Synagogue from Roman Empire unearthed in Israel

Excavations in town of Magdala in Golan Heights reveal remains of ancient structure; “historic and rare findings” include fragments of columns, parts of benches and pottery. The structure's grandeur led researchers to conclude that the site contained the ruins of an ancient synagogue. "We're still at an early stage of unearthing the structure," they said. "We found parts of the structure, fragments of columns, parts of benches, the threshold of a door and pottery fragments." See pictures and read complete article at --,7340,L-4608001,00.html

Hearing the Real Yeshua’s Voice – Understanding His Message & His Movement

Blessed are the SHALOM makers,
for they shall be called sons of God

Who are the SHALOM makers? TZEDAQAH (righteousness) is one of the most important words in the Hebrew Scriptures, the Bible of Yeshua (the real Jewish Jesus). The teachings of Yeshua make it very clear that TZEDAQAH is the most important word to him, too. We have witnessed what happens when “believers in Jesus” understand the teachings of Yeshua – they stop believing institutional doctrines and start revealing the image of God through their acts of TOV. Read the complete blog at --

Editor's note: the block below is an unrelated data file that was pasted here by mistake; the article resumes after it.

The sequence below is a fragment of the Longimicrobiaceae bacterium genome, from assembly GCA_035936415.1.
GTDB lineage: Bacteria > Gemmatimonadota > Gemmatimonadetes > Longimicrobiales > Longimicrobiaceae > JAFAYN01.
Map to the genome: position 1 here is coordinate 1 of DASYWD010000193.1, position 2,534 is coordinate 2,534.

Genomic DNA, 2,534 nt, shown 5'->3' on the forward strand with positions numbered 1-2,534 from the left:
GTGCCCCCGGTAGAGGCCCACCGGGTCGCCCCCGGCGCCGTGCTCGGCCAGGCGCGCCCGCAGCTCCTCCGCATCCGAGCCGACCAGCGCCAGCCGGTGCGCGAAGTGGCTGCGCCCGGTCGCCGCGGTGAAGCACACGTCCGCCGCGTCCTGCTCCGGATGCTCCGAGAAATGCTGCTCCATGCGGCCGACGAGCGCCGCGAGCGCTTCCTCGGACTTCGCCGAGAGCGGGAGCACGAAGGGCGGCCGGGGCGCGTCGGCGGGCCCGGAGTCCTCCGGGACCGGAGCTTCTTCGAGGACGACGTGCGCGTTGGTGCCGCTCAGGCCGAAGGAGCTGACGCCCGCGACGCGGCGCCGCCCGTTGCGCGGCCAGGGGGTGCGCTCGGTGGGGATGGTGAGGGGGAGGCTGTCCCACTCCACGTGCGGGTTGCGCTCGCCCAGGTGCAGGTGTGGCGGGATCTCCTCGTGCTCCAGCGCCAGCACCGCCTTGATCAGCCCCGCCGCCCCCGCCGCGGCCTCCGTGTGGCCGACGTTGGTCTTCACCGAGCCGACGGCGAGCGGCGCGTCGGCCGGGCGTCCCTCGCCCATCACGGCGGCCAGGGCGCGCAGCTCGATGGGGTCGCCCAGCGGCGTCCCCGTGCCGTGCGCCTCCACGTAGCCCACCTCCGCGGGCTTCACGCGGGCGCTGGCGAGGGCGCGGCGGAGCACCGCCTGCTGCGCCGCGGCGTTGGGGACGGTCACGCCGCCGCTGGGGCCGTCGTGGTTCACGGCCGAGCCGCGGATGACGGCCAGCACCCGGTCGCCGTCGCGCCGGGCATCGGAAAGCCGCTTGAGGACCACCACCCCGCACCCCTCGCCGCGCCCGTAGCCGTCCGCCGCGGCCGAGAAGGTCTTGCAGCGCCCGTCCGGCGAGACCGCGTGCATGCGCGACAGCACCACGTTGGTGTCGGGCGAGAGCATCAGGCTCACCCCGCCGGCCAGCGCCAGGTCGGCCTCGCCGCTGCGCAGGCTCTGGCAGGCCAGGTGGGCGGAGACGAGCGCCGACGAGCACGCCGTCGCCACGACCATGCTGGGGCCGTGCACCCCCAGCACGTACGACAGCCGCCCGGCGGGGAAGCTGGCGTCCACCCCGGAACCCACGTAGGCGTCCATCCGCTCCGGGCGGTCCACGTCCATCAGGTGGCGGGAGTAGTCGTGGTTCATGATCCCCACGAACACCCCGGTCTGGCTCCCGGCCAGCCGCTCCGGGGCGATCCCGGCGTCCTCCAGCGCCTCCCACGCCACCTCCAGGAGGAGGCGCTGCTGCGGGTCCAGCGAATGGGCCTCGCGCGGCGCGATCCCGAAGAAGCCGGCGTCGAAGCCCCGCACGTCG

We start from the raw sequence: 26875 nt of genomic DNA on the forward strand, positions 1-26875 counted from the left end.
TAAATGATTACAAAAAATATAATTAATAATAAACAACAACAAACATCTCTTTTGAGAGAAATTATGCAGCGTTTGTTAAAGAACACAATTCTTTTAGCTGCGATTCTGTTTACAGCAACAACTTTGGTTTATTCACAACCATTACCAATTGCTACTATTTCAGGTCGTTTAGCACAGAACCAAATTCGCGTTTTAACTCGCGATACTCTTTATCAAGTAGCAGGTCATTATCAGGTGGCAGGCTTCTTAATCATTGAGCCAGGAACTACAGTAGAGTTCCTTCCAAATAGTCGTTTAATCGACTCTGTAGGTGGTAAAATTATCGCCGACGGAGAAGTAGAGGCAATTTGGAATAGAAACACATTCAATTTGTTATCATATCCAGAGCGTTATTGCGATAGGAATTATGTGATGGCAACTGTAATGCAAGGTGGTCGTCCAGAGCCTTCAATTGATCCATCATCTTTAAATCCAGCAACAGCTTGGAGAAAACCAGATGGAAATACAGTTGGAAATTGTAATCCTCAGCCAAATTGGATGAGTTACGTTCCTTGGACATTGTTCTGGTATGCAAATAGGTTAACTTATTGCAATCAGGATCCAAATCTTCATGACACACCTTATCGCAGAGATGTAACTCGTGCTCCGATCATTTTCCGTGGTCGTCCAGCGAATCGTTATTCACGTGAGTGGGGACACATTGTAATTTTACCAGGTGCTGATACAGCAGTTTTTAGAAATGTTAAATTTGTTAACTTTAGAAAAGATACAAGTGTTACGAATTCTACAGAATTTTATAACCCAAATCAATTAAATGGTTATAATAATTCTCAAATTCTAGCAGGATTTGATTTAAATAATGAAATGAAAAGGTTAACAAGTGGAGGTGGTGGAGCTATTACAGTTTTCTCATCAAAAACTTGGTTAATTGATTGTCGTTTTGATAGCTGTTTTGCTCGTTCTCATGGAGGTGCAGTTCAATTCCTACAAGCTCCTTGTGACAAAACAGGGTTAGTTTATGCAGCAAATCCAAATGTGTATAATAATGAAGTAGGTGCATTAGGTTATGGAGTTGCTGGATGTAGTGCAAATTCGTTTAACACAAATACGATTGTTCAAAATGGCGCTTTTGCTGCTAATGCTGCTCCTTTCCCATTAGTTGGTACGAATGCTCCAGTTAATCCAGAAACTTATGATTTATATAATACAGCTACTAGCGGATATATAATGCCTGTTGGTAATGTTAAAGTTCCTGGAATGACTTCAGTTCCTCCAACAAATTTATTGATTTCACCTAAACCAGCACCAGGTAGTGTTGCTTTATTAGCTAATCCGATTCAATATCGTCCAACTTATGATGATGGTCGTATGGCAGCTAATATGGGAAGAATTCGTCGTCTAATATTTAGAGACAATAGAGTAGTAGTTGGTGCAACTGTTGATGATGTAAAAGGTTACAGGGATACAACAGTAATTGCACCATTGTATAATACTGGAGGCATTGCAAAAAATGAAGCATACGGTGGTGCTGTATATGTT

Christmas Day truce 1914

A First World War soldier’s account of the Christmas truce of 1914 has been released for the first time, chronicling “one of the most extraordinary sights anyone has ever seen”. Captain A D Chater was serving with the 2nd Battalion Gordon Highlanders when peace came briefly to the English and German trenches on the Western Front. His letter to his “dearest mother”, describing the famous moment former enemies risked their lives to walk out into no-man’s land to wish each other a happy Christmas and play football, has been released. See pictures and read article at --